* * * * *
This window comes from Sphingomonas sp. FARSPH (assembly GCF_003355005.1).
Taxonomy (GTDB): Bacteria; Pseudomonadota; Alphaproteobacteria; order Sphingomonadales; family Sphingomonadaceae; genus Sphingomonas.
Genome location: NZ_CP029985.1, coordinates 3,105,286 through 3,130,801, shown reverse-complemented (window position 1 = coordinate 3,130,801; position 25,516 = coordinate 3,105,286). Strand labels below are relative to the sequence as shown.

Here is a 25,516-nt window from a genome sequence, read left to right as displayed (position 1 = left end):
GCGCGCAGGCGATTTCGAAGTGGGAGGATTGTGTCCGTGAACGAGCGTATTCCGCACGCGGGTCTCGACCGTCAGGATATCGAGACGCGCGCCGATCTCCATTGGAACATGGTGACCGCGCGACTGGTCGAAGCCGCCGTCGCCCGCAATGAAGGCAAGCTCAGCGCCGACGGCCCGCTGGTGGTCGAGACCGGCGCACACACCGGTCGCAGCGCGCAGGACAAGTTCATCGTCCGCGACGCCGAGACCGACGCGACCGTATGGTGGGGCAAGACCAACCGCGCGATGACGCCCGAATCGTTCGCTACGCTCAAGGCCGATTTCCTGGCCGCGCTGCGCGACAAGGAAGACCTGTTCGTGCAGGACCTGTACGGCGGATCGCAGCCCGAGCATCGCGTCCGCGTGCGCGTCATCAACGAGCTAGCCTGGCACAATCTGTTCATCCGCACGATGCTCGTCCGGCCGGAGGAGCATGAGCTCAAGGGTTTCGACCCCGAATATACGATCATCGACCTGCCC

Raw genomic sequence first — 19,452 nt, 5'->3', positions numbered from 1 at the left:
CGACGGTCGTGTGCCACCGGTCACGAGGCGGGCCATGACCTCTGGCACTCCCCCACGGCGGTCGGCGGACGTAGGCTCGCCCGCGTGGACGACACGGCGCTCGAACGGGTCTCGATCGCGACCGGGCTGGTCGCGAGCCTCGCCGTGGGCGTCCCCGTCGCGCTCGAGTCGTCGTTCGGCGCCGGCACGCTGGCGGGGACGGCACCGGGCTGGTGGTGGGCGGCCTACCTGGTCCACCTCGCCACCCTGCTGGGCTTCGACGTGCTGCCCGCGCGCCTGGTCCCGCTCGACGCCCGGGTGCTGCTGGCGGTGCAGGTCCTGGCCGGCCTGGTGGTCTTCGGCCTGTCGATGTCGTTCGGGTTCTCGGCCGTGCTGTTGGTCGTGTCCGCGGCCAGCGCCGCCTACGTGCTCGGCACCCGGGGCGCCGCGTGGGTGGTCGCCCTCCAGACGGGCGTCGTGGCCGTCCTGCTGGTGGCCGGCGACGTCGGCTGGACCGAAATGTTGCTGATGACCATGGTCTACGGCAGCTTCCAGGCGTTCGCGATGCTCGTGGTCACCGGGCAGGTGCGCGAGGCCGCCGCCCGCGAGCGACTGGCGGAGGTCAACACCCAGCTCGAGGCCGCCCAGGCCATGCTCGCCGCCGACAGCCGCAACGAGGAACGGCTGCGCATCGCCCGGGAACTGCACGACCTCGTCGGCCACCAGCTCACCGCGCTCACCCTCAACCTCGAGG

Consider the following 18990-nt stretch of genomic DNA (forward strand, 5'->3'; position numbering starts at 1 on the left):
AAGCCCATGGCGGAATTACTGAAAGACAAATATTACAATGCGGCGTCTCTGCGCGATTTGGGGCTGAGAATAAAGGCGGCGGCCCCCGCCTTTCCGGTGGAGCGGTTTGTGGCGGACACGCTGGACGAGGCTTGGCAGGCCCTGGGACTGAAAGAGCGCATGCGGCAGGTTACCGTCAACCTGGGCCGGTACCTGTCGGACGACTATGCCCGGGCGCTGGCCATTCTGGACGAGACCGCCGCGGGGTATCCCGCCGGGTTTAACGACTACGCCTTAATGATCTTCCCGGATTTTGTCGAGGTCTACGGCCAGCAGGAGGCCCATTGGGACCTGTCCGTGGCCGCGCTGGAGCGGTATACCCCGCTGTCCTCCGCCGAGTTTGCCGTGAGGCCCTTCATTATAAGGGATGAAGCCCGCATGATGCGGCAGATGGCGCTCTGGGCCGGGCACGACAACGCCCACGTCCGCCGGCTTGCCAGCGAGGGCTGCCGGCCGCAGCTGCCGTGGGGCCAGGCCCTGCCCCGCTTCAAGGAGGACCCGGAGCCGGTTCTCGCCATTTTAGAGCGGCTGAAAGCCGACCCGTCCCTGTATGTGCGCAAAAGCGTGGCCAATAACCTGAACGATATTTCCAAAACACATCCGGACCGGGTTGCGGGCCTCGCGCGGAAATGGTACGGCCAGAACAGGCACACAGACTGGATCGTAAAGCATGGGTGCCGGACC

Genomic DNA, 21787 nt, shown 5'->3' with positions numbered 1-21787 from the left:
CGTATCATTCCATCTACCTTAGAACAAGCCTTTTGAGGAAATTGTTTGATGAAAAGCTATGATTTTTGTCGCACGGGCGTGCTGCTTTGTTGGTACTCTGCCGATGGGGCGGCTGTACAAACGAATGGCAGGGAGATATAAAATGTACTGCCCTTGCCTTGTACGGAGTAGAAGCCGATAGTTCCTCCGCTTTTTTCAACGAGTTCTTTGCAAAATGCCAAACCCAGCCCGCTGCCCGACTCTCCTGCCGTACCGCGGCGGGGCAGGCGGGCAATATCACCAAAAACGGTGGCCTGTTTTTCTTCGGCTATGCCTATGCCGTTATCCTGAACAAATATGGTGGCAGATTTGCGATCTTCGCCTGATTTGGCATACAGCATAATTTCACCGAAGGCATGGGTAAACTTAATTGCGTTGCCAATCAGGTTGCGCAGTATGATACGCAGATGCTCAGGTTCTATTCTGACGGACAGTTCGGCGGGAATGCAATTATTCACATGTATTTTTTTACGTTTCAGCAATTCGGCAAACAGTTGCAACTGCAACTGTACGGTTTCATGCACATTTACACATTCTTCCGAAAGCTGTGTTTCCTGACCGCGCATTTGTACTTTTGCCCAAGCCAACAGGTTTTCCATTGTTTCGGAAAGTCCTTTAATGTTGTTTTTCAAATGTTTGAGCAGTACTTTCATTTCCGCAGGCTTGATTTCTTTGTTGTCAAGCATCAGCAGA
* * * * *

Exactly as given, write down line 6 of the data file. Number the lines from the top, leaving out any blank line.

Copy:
Raw genomic sequence first — 19,452 nt, 5'->3', positions numbered from 1 at the left: